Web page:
Benchmarking new xgboost fast histogram: xgboost and the compiler story

We have seen previously that the new xgboost fast histogram method had an issue: it was awfully slow. But we fixed it. By recompiling R with gcc 7.1.

How do you call someone compiling R from scratch in Windows?

Compiling R was something tough, but I have now an executable I can use on all my servers to deploy R with gcc 7.1 without any issue:

  • Even better, all libraries are compiled with gcc 7.1!
  • It makes the new xgboost fast histogram fly!

Therefore, we are going to benchmark two different things from xgboost:

  • xgboost old fast histogram with gcc 4.9 (Rtools) and gcc 7.1 (MinGW)
  • xgboost new fast histogram with gcc 7.1 (MinGW)

Comparing xgboost old fast histogram with gcc 4.9 and gcc 7.1

To compare the xgboost old fast histogram with different compilers, we will use:

  • R/xgboost compiled with gcc 4.9
  • R/xgboost compiled with gcc 7.1

And no, do not tell me to compile it with something else. It is already difficult enough to compile R in Windows.


Intel i7–3930K: gcc 4.9 vs gcc 7.1

tl;dr: gcc 7.1 wins.

Normalization per thread comparison:

  • gcc 7.1 is the winner overall.

Cumulated Normalization per thread comparison:

  • gcc 7.1 clearly wins.

Detailed Data Chart:

  • gcc 7.1 is the winner 11 times out of 12.

Intel i7–7700K: gcc 4.9 vs gcc 7.1*

tl;dr: gcc 4.9 wins but… (* read conclusion before making conclusions, there was a linux kernel version issue)

Normalization per thread comparison:

  • gcc 4.9 is the winner overall.

Cumulated Normalization per thread comparison:

  • gcc 4.9 clearly wins.

Detailed Data Chart:

  • gcc 4.9 is the winner 100% of times (8 out of 8).

Dual Quanta Freedom Ivy Bridge: gcc 4.9 vs gcc 7.1

tl;dr: gcc 7.1 wins.

Normalization per thread comparison:

  • gcc 7.1 is the winner overall.

Cumulated Normalization per thread comparison:

  • gcc 7.1 learly wins.

Detailed Data Chart:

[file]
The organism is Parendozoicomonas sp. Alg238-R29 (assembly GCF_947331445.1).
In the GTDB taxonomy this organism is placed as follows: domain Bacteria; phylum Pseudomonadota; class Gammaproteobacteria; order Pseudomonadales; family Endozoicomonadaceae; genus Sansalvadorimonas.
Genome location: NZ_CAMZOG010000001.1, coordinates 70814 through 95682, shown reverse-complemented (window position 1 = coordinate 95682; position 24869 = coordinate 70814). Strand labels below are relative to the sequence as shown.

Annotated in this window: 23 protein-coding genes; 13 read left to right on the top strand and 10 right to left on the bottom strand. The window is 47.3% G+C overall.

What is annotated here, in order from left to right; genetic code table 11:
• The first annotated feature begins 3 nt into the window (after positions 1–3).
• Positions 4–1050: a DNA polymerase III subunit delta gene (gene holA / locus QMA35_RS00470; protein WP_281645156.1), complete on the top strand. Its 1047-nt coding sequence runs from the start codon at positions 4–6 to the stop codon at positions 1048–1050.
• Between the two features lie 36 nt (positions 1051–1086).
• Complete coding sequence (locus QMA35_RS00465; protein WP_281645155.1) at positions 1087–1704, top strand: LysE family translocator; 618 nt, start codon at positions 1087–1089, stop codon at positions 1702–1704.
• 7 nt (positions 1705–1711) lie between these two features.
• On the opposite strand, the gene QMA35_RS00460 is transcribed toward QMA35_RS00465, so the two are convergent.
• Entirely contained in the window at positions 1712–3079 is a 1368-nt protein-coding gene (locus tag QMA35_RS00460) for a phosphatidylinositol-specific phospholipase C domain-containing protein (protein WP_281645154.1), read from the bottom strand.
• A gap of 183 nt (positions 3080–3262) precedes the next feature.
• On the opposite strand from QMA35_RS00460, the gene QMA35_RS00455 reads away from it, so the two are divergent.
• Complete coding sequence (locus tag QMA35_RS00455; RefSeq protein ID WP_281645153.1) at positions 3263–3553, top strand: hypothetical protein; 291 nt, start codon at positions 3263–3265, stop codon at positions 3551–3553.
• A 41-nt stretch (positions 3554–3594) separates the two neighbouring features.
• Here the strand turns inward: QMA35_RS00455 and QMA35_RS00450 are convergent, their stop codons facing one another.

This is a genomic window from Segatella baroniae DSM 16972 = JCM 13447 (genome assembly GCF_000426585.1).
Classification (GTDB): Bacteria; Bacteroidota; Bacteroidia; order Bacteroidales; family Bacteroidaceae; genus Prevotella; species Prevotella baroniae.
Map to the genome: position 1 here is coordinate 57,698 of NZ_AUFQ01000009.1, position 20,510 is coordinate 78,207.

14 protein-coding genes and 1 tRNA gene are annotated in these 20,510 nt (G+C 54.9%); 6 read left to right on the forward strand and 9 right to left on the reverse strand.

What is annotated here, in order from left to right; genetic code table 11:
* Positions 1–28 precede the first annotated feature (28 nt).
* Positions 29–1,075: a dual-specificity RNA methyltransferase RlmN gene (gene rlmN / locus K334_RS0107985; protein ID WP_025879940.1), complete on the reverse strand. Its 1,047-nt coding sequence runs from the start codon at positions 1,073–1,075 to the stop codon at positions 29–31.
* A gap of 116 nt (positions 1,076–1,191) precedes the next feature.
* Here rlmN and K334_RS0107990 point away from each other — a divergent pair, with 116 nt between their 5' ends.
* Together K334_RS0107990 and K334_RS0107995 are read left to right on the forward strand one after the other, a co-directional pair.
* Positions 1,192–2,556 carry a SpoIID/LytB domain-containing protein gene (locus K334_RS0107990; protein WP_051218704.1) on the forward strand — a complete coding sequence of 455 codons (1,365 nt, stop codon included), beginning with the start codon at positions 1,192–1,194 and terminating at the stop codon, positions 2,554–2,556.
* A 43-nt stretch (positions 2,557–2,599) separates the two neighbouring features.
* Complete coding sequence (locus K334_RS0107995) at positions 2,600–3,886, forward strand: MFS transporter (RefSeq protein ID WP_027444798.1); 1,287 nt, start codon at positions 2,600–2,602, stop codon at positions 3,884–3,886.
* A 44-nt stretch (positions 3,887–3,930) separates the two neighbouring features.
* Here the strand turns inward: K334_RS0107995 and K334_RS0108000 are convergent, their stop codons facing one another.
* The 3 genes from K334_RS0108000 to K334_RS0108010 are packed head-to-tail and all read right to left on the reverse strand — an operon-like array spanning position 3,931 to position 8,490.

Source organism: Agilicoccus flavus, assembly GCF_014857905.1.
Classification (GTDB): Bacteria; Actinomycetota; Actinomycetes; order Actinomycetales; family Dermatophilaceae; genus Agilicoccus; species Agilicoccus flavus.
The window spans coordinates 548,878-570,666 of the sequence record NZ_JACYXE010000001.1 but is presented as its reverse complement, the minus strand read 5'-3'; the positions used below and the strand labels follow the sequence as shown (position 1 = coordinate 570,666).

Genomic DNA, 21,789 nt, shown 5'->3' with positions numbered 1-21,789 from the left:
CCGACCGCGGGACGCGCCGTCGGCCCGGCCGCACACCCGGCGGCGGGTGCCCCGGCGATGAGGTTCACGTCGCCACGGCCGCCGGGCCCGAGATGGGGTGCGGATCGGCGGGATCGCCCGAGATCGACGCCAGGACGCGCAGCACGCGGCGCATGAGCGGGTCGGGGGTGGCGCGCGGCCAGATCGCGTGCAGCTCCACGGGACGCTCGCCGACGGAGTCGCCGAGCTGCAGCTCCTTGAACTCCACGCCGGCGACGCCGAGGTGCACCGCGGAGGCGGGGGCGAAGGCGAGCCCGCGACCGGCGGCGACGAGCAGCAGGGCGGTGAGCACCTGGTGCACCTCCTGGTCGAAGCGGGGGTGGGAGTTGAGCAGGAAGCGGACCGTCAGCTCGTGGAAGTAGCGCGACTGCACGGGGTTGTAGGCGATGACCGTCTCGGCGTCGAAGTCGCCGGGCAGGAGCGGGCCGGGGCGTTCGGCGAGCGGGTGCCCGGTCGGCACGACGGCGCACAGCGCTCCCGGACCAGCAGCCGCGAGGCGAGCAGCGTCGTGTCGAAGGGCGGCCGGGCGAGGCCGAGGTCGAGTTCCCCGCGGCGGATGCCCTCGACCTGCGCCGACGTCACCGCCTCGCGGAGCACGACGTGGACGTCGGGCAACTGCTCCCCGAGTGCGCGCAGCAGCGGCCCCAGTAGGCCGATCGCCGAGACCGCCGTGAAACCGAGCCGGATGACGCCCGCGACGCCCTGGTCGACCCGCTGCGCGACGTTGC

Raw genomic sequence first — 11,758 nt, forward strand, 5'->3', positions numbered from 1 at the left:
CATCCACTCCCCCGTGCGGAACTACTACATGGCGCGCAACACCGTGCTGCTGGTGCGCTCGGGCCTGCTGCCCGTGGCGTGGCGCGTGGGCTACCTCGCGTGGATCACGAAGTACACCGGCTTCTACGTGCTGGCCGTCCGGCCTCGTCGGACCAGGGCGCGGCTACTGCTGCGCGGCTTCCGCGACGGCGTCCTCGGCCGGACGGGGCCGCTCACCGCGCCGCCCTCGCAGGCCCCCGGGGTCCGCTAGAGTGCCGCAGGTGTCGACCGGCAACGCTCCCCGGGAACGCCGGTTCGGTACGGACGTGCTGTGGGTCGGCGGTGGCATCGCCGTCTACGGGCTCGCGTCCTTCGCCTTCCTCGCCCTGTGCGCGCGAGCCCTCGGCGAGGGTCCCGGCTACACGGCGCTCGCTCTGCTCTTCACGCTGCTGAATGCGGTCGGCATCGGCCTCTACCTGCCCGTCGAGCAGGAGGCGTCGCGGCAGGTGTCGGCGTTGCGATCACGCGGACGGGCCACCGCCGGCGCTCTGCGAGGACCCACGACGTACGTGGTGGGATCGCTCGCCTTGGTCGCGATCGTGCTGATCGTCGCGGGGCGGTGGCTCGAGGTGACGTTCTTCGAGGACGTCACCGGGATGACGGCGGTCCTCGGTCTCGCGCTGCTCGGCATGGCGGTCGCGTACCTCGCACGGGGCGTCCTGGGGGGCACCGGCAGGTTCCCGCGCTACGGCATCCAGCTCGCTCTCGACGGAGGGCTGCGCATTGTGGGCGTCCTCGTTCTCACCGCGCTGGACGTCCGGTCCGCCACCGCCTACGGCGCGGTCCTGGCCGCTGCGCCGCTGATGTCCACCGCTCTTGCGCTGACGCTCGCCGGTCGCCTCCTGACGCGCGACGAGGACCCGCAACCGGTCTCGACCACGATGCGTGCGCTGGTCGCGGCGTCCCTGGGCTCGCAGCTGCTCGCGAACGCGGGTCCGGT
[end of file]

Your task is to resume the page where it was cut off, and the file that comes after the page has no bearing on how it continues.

• gcc 7.1 is the winner 18 times out of 20.

Conclusion about gcc and xgboost old fast histogram

  • i7–3930K: gcc 7.1 won
  • i7–7700K: gcc 4.9 won*
  • 20 core server: gcc 7.1 won

In the case of the i7–7700K, I reinstalled the whole virtualization machine (host machine) which means it also changed the linux kernel (4.10 for gcc 4.9, 4.9 for gcc 7.1). Running the same benchmark with kernel 4.9 and gcc 4.9 leads to 7.1 winning 100%.

gcc 7.1 won “all the times” against gcc 4.9.

So the real conclusion would be… gcc 7.1 “won all times” (if not losing a little bit somewhere).


Comparing xgboost fast histogram: old vs new

Now we will be interested into comparing xgboost fast histogram old and new versions. Will the new version reign supreme? This is what we will check.

You can install the used xgboost versions using the commands below:

  • old xgboost fast histogram: devtools::install_github("Laurae2/ez_xgb/R-package@2017-02-15-v1")
  • new xgboost fast histogram: devtools::install_github("Laurae2/ez_xgb/R-package@2017-05-02-v2")

I think I will not even have to comment, results are obvious.


Intel i7–3930K: old vs new xgboost fast histogram

tl;dr: new fast histogram wins.

Normalization per thread comparison:

Cumulated Normalization per thread comparison:

Detailed Data Chart:


Intel i7–7700K: old vs new xgboost fast histogram

tl;dr: new fast histogram wins.

Normalization per thread comparison:

Cumulated Normalization per thread comparison:

Detailed Data Chart:


Dual Quanta Freedom Ivy Bridge: old vs new xgboost fast histogram

tl;dr: new fast histogram wins.

Normalization per thread comparison:

Cumulated Normalization per thread comparison:

Detailed Data Chart:


Old vs New Fast Histogram: all servers together

Need to compare the performance visually with big charts? Here you are served:

  • i7–7700K is just the “KING” (or the QUEEN if you want it that way)
  • The new xgboost fast histogram is just smoking everything

Clearly, going over 1 thread is already providing a poor ROI (return on investment, but applied to CPU threads). For instance, on i7–7700K, you better do a 4-fold cross-validation using a parallelized cross-validation:

  • Parallelized cross-validation: less than 5 minutes for doing 4 parallel trainings using 1 thread each.
  • Sequential cross-validation: about 12 minutes for doing a training one by one using 3 threads each (assuming you found out the sweet spot).
Did you ever wanted to get a cross-validation speedup?
Assuming you have enough RAM, here you have it.

Conclusion

VERY simple key takeways:

  • New xgboost fast histogram is crushing everything.
  • 1 thread new xgboost fast histogram is 75% faster than the old xgboost fast histogram.
  • gcc 7.1 is approximately 3% faster than gcc 4.9 for xgboost fast histogram.

Still using the old xgboost fast histogram? Switch to the new one!

But are you satisfied enough?

We have ONE blog post which will follow this series:

  • Benchmarking Baremetal Linux vs Virtualized Windows: how slow are we? AMD Ryzen showing up!

Previous post in this series:

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